On Wednesday, the Save the Children organization warned that thousands of children living in the camps for the displaced in northeastern Syria, following their evacuation from the final pocket of land still under the control of the Islamic State (ISIS) are suffering from “psychological distress” and that many of them are in need of long-term treatment to recover.
The non-governmental organization, concerned with aiding children, has staff in the al-Hol camp for displaced people. It said that “children are showing signs of psychological distress, including nervousness, withdrawal, aggression, nightmares and bedwetting, especially among children aged 10 to 14 years old.”
These symptoms are connected to the monstrous acts that they have endured and which were carried out by ISIS in the areas under its control, in addition to the deprivation they have suffered and the bombardment they experienced that targeted the last ISIS pocket.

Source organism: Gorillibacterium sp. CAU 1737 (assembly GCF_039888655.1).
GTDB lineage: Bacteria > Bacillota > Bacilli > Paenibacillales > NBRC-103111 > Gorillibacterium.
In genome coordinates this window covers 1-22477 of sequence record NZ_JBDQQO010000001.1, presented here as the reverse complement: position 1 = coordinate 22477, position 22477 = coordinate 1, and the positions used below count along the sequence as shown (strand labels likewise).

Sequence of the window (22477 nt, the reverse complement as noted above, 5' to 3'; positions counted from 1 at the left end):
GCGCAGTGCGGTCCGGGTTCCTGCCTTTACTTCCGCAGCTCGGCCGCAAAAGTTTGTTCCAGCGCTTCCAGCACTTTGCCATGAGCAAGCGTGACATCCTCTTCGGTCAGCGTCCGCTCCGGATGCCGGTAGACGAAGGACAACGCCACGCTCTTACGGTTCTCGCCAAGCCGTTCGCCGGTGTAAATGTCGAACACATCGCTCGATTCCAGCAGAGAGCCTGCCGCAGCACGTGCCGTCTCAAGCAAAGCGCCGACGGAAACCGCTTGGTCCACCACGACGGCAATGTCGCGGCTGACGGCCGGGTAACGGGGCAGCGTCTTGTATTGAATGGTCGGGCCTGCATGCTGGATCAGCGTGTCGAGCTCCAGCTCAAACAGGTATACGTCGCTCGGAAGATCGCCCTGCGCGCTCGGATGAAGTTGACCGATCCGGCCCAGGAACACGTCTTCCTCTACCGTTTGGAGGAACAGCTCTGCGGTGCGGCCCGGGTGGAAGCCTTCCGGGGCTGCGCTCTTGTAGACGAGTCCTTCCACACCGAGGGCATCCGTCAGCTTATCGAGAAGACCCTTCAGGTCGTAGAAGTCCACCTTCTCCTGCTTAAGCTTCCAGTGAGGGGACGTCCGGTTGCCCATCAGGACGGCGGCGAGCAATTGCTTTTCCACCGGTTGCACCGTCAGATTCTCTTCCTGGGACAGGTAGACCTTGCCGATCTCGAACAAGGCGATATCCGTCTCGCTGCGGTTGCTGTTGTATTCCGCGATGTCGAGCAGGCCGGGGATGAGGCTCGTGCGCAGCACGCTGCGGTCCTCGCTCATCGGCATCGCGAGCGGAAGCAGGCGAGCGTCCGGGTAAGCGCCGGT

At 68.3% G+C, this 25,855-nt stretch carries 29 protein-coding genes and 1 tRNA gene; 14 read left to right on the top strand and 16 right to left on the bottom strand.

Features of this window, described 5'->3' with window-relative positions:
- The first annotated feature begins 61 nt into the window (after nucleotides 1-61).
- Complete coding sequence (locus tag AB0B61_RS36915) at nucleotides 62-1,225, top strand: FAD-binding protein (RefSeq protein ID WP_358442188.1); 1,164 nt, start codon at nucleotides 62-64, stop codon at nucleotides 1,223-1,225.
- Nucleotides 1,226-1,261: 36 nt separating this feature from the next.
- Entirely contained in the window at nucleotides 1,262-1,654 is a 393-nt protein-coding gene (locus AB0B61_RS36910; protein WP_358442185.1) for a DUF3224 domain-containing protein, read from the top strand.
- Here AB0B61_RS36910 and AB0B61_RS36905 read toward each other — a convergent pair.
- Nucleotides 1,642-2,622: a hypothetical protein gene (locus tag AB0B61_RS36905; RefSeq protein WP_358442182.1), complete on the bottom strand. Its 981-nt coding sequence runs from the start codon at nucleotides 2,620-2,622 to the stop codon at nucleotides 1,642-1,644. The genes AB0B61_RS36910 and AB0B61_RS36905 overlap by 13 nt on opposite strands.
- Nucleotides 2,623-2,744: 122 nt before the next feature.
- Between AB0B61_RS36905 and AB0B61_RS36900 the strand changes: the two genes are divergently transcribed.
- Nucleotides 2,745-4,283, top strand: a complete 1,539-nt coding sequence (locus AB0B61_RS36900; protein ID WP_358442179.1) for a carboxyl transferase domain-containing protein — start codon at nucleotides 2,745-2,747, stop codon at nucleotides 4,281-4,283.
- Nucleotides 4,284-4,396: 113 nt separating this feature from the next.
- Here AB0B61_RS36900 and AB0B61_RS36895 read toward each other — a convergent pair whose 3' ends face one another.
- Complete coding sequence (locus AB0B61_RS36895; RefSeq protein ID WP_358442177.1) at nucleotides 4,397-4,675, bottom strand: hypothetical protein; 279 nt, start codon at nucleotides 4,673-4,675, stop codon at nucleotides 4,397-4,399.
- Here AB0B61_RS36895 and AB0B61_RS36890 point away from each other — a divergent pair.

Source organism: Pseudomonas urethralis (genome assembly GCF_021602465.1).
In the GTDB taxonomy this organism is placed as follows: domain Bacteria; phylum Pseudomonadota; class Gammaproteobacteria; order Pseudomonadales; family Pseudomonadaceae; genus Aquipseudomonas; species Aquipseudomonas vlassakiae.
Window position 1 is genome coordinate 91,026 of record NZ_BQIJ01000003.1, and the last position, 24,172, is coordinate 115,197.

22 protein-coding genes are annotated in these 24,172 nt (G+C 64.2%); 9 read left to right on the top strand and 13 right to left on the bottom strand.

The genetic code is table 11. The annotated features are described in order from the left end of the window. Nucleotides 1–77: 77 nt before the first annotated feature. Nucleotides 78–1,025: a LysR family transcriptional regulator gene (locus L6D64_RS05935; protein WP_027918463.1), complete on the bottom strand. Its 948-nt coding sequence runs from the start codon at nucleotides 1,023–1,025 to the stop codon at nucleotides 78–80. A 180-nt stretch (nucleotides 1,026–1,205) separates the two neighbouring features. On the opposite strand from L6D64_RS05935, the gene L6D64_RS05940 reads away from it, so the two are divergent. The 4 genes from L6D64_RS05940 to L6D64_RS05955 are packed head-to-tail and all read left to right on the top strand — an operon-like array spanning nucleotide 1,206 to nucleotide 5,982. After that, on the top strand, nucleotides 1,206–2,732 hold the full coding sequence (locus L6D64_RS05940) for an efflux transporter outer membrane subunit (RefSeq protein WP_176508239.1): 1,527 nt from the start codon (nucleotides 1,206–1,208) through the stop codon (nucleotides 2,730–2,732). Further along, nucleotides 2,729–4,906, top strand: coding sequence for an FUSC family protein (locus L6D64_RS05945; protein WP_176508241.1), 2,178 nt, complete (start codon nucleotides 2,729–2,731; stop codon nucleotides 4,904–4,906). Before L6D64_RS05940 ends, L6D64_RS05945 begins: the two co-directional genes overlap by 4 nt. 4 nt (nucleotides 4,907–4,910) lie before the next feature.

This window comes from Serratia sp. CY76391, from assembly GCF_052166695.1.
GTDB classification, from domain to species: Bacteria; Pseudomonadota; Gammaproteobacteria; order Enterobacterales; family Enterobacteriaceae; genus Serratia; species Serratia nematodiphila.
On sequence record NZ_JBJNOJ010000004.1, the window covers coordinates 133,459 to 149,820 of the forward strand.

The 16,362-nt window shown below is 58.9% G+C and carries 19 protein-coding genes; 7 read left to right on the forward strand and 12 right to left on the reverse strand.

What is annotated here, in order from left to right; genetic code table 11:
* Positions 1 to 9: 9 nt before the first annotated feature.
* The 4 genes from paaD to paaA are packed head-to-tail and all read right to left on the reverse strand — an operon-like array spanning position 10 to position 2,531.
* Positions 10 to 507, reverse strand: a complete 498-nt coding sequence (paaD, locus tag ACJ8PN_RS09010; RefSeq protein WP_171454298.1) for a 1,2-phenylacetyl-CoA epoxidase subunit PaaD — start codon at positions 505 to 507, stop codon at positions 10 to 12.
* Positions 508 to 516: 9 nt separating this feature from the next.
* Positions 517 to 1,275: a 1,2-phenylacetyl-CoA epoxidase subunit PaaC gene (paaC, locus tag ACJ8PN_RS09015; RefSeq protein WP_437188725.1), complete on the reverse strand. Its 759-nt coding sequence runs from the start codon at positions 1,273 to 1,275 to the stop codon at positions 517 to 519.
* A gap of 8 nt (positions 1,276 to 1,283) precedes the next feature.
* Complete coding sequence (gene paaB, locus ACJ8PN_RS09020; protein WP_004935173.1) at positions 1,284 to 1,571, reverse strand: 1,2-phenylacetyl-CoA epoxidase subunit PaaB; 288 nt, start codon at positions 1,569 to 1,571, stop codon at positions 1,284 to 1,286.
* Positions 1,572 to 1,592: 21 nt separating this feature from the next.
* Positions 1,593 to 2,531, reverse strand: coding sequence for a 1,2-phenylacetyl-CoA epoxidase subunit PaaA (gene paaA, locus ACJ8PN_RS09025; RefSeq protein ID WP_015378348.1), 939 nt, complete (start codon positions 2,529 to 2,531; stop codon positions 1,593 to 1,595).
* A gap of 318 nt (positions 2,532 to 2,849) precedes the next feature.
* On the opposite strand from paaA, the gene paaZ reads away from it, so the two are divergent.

The al-Hol camp is sheltering thousands of displaced people, including children, who fled the ongoing fighting between the Syrian Democratic Forces (SDF) and ISIS. The NGO has set up places to entertain children as well as centers to shelter dozens of unaccompanied children.
Sonia Khush, the operations director in the organization, warned that “there is still much to do to assist these children in recovery,” and called for the repatriation of foreign children to their countries of origin.
The organization says that more than 2,500 foreign children belonging to 30 countries are currently living in three displaced camps in northeastern Syria, as well as tens of thousands of other displaced people fleeing the fighting.
This article was translated and edited by The Syrian Observer. Responsibility for the information and views set out in this article lies entirely with the author.